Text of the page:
Brocade's (NASDAQ:BRCD) $1.2B deal (announced this morning) to acquire Ruckus Wireless (NYSE:RKUS) is the most recent of several large mergers/acquisitions to hit the networking/telecom hardware space over the last 12 months. The others:
Infinera has bought optical transport hardware peer Transmode for over $300M.
Similarities with HP/Aruba
The Brocade/Ruckus deal has the most in common with the HPE/Aruba deal: It involves the purchase of a Wi-Fi equipment provider by a larger, more diversified, networking hardware firm. Two differences: 1) Compared with Aruba, Ruckus' Wi-Fi sales skew more towards carriers and other service providers. 2) While HPE's networking business (prior to the Aruba deal) depended heavily on Ethernet switch and Wi-Fi hardware sales, Brocade currently gets the majority of its hardware revenue from storage networking gear (predominantly Fibre Channel). IP networking - Ethernet switches, IP routers, and other products - accounted for 28% of the company's January quarter product revenue.
Regardless, both deals feel like attempts to gain more scale and reap M&A cost synergies in a networking hardware market where Cisco (NASDAQ:CSCO) remains the 800-lb. gorilla, where growth is already pressured by a mix shift in global IT spend towards Internet/cloud giants who often use white-box hardware produced by contract manufacturers, and where growth could be pressured in the future by software-defined networking ("SDN") and network functions virtualization ("NFV"), which between them will make it easier for enterprises and carriers to replace proprietary networking hardware with commodity boxes running on off-the-shelf processors.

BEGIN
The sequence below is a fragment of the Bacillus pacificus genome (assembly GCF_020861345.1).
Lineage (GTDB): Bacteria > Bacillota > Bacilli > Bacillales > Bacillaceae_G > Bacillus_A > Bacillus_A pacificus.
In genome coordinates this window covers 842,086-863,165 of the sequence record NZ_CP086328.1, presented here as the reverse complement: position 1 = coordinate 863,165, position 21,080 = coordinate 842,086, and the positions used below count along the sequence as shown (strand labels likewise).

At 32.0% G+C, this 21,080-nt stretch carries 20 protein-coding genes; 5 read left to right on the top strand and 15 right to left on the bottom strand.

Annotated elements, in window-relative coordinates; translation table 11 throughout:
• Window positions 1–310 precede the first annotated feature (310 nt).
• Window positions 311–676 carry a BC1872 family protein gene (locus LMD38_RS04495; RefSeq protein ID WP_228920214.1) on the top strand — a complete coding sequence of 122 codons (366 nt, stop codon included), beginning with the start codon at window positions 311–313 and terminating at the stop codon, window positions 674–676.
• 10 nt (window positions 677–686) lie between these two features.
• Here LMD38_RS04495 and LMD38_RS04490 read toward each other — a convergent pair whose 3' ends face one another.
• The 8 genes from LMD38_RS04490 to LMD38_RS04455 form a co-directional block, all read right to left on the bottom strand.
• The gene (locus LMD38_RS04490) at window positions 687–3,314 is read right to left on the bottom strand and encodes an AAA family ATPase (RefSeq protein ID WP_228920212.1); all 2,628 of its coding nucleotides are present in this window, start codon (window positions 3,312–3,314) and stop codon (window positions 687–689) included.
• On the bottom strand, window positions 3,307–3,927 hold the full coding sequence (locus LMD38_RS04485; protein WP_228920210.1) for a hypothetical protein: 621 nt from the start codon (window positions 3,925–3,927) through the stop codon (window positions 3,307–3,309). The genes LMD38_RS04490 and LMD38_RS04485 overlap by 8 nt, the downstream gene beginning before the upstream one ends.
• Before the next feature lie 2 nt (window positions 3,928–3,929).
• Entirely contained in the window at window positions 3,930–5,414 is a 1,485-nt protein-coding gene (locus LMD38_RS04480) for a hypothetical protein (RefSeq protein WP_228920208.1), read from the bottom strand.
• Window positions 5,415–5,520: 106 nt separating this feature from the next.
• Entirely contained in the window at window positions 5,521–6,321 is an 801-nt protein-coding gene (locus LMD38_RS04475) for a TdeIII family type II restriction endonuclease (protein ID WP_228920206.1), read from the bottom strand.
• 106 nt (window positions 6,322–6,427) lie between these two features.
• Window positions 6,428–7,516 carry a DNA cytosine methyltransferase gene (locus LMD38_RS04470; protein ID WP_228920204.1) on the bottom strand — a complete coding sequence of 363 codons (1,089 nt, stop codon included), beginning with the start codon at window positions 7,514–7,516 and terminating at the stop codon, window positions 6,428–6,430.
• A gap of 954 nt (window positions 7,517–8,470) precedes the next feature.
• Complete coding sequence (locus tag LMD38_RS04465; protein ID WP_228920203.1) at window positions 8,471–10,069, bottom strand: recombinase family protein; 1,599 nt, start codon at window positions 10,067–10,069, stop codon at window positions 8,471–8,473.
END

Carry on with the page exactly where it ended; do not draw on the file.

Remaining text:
Both deals also show the Wi-Fi market's strategic value - it's expected to see healthy (though not spectacular) growth as carriers and enterprises keep building out their Wi-Fi infrastructures - mobile carriers are often turning to Wi-Fi to offload traffic from 3G/4G networks - and is seen as relatively immune to the SDN/NFV threat, given the value of proprietary radio systems and management software.
Brocade and Ruckus naturally talk up the potential for the combined company to cross-sell to the pre-merger companies' respective customer bases: Brocade is stronger with large enterprises and federal agencies; Ruckus is stronger with service providers and hospitality firms.
Source: Brocade-Ruckus presentation slides
The companies also highlight their combined clout within enterprise networking and the data center. Notably, Brocade argues Ruckus' offerings will help it pursue (in addition to traditional Wi-Fi markets) opportunities related to 5G, IoT services, smart cities, in-building wireless (OpenG), and converged 4G/Wi-Fi networks.
In addition, Brocade argues Ruckus will strengthen its efforts to grow its SDN/NFV software business - Brocade's Vyatta unit is a leading player in the young market for virtual (software-based) routers, and has also released SDN controller software based on the open-source OpenDaylight platform.
Cisco in the crosshairs
Though never mentioned by name in the merger announcement or related presentation (.pdf), Cisco is the elephant in the drawing room for Brocade and Ruckus … just as it was for HPE and Aruba. Cisco is Brocade's biggest rival in Fibre Channel switching, Ethernet switching, and routing, Ruckus' biggest rival in enterprise Wi-Fi, and also a major player in service provider Wi-Fi. IDC estimates Cisco had 47% of the 2015 enterprise Wi-Fi market, HPE/Aruba 15.9%, and Ruckus 6.7%.
Brocade is easily the top player in Fibre Channel, but Cisco is firmly in second place.
Brocade/Ruckus are betting their combined sales/marketing and R&D clout will help them better compete against Cisco, that cost synergies will help them compete more effectively on price, and that offering a more expansive product line will help them land more large deals. HPE and Aruba had similar motivations. So did Nokia and Alcatel-Lucent … though that tie-up was aimed as much as Ericsson, Huawei, and ZTE as it was at Cisco.